Posts tagged as 'directing'

The Anatomy of Directing: The Throat (Forward & Up, Part 2)

The Anatomy of Directing: The Throat (Forward & Up, Part 2)

In books on movement and anatomy, the throat is often overlooked because it is not considered to be part of the movement system. But we must remember that, as part of the flexor sheet on the front of the body, the throat is involved in many everyday movements, not to mention speech. And because it is connected with head balance, it also profoundly affects the larger movement system and comes into play as we direct, which is why we have to know something about how it works…

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The Anatomy of Directing: Skull & Atlas

The Anatomy of Directing: Skull & Atlas

The most important cervical vertebra is the very first one, called the “atlas” because, it supports the globe of the head as the Greek titan Atlas supported the Earth on his shoulders. 1d-Atlanto-occipitalThe atlas vertebrae forms a joint with the base of the skull called the atlanto-occipital (or AO) joint, where two bumps on the base of the skull sit nicely in two concave depressions on the atlas. We nod our heads by articulating at this point…

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The Anatomy of Directing: Introduction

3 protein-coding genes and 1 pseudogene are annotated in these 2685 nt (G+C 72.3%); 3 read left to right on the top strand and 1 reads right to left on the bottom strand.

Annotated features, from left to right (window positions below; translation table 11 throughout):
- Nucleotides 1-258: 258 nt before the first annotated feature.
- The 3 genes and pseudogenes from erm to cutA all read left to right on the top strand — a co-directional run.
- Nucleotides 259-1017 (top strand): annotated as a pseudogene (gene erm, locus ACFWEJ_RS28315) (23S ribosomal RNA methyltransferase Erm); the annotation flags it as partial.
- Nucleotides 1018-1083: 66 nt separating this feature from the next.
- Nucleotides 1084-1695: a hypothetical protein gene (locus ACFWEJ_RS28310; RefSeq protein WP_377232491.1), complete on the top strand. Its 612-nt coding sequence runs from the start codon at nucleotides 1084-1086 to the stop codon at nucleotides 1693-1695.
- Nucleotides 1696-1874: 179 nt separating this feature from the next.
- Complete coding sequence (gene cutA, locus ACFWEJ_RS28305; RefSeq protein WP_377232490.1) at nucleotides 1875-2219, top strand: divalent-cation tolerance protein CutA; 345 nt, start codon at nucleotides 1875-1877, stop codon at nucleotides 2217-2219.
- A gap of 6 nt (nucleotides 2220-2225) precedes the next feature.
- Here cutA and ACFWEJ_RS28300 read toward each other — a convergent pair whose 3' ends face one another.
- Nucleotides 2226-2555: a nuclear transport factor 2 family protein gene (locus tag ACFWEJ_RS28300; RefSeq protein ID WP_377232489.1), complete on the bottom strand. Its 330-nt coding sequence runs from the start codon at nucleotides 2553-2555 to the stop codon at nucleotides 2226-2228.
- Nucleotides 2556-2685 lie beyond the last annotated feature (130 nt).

The Anatomy of Directing: Introduction

A key principle of neurodynamics is the recognition that the muscular system is dynamically organized according to the relation of body parts. In this series, which was written as part of the Da Vinci Project and acts as an addendum to the book on neurodynamics, we will look at some of the key elements of our anatomy as it relates to directing and then apply this knowledge with some practical exercises, beginning with the back, spine, and head.

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Kinesthetic Thinking: Thoughts on Directing from “Neurodynamics”

Kinesthetic Thinking: Thoughts on Directing from “Neurodynamics”

What does it mean to “think” the directions? When we conceive of muscle activity, or the ability to influence muscle tone, we normally think in terms of actions- like raising the arm- that produce a definite contraction, or tensing, of the muscle. Being asked to simply “think” of allowing the head to go forward and up seems, in contrast, vague and intangible…

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